"It's word of mouth that's helped us," he said. "But we can't compete with supermarket prices for items like milk. There are some items I buy at the wholesaler that cost me nearly as much as they cost the customer in Tesco. This new shop is very worrying."
The new Tesco and Sainsbury convenience shops will stock around 200 basic lines, instead of the 15,000 usual in their big stores. These will include the kinds of things people typically need for "top-up" shopping after the main weekly or monthly purchases.
The stores will also stock newspapers, magazines, cigarettes, cards and flowers.
As an additional service, the new corner shops will have petrol pumps attached. Until now, selling petrol has been seen as ancillary to the companies' main supermarket business but, since Sainsbury, Tesco and Asda started taking over pumps, they have secured about 20 per cent of the market.
As the giants of the retail trade, Tesco and Sainsbury will have enormous advantages over the Jeyakumars and Kagans. Bulk buying will enable them to offer the same prices as in their larger superstores.
Both companies have also opted to look for "satellite" sites close to their existing stores, enabling them to use the bigger stores as warehouses. So, if the Tesco Express runs out of milk, a van can be despatched with supplies from the larger stores a few minutes' drive away.
Moving into convenienceshops is seen by the superstores as vital to ensuring expansion since the Government switched the entire planning process against out-of-town retailing after its Eighties boom. David Sainsbury, chairman of the Sainsbury chain, said: "Perhaps we let that belief [that the future lay in out-of-town sites] dominate our thinking too much ... there is still a lot of demand in city centres."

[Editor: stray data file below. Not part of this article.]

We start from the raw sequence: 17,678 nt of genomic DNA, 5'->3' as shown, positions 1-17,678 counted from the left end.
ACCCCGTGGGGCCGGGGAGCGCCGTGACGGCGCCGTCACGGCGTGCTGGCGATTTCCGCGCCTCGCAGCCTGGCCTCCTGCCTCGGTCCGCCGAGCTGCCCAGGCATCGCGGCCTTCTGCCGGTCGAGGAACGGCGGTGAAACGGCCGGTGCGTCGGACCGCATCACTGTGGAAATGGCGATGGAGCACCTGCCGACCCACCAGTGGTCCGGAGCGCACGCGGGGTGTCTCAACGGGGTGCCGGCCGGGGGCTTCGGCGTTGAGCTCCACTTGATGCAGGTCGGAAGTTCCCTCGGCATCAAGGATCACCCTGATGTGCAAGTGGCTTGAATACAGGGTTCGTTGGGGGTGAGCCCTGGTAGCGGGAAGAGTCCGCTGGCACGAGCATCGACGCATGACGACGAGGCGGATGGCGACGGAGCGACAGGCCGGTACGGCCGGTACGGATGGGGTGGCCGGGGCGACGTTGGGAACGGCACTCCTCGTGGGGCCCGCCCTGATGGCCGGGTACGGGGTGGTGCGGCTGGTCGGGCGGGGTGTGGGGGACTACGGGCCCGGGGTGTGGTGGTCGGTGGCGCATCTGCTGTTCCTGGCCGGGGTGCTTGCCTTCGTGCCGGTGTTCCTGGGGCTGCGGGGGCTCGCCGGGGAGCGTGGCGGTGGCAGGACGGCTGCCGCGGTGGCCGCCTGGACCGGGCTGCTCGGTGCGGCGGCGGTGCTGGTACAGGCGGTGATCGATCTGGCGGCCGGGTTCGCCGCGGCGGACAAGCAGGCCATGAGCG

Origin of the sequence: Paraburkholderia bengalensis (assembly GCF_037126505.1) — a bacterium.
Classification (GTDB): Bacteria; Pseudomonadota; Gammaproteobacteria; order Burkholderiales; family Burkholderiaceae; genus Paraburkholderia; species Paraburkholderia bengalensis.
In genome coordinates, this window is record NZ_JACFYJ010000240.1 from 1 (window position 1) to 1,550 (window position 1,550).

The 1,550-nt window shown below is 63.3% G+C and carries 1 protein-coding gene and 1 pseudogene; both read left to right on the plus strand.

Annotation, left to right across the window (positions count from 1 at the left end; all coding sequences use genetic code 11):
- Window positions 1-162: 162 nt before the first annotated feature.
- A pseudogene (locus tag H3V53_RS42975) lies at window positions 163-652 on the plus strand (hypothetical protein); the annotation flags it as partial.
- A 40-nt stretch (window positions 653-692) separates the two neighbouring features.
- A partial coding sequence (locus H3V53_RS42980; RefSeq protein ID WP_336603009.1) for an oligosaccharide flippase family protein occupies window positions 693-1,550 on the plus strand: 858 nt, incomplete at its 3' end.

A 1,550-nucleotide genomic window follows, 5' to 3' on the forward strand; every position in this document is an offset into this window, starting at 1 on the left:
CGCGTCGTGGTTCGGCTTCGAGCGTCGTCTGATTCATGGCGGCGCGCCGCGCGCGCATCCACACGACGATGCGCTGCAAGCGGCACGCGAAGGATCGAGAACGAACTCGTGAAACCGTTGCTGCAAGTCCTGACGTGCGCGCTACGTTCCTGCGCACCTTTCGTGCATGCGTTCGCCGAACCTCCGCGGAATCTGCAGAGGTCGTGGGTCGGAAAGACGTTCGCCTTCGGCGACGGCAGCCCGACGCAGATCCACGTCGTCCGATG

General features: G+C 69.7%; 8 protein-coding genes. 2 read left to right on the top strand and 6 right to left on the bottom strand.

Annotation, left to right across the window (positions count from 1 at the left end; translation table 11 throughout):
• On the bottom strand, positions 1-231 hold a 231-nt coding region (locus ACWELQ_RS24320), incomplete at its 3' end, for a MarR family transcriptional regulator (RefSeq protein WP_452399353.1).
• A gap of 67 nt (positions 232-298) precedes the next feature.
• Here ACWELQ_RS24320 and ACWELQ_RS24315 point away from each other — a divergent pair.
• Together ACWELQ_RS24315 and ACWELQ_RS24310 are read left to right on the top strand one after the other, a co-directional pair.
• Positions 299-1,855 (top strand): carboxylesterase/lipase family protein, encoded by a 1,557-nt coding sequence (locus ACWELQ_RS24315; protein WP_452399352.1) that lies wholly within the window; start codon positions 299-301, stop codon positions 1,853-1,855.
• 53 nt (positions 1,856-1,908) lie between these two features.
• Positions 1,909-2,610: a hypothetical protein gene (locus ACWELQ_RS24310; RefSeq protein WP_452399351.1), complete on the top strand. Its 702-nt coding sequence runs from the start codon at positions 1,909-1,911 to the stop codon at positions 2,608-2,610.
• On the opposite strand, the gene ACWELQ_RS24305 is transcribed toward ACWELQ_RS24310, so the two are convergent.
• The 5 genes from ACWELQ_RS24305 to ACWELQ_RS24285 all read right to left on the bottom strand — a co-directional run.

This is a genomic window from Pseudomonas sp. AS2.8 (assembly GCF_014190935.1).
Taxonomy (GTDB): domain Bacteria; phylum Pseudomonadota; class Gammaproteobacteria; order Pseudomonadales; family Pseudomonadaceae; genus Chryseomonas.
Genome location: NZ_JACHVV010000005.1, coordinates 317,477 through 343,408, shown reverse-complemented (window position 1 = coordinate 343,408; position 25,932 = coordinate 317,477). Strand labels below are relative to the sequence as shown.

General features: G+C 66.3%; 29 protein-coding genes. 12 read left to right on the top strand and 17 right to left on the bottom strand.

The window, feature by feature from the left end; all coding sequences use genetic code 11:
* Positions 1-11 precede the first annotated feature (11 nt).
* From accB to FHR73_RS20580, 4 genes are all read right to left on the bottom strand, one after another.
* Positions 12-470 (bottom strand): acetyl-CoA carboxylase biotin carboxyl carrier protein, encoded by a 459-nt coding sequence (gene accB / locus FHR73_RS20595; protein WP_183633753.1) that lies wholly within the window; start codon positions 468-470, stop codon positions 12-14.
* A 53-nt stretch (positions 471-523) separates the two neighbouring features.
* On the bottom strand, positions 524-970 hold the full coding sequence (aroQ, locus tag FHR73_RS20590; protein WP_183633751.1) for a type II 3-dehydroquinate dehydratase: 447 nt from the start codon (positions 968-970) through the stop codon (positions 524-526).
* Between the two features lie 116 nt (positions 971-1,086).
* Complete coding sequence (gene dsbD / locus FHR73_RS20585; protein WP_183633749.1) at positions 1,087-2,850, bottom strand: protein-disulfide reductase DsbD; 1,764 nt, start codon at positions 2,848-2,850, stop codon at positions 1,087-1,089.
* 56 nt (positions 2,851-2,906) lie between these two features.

This new-found interest in corner shops is already being noticed by buyers and sellers of such premises. Three years ago, a corner shop making pounds 10,000 a year would have been sold for pounds 80,000. Today, the going rate is more likely to be pounds 130,000.
Garry Craft, managing director of Spar, a voluntary organisation which links 2,500 convenience stores, says that his members are understandably concerned about the move by Tesco and Sainsbury.
"These two companies have purchasing power like nobody else, so of course we think they will have an impact if they move into this market," he said. "It's already difficult for individuals to survive. About 60,000 individual shops have gone out of business in the past 10 years, but there are opportunities because people always need a shop for their top-up shopping.
"We think Spar shops can compete if we stress to people that we are essentially local shops. That means being friendly, being flexible, knowing our customers as well as possible."
Back in Loampit Vale, MrJeyakumar is pondering how much longer his business can survive. The last blow to his store was the opening of an Esso "snack and shop" store alongside the garage a few yards from his business.
His takings went down so markedly that he could no longer afford to employ his brother-in-law, who managed to find himself a job elsewhere ... stacking shelves in a Tesco supermarket.Reuse content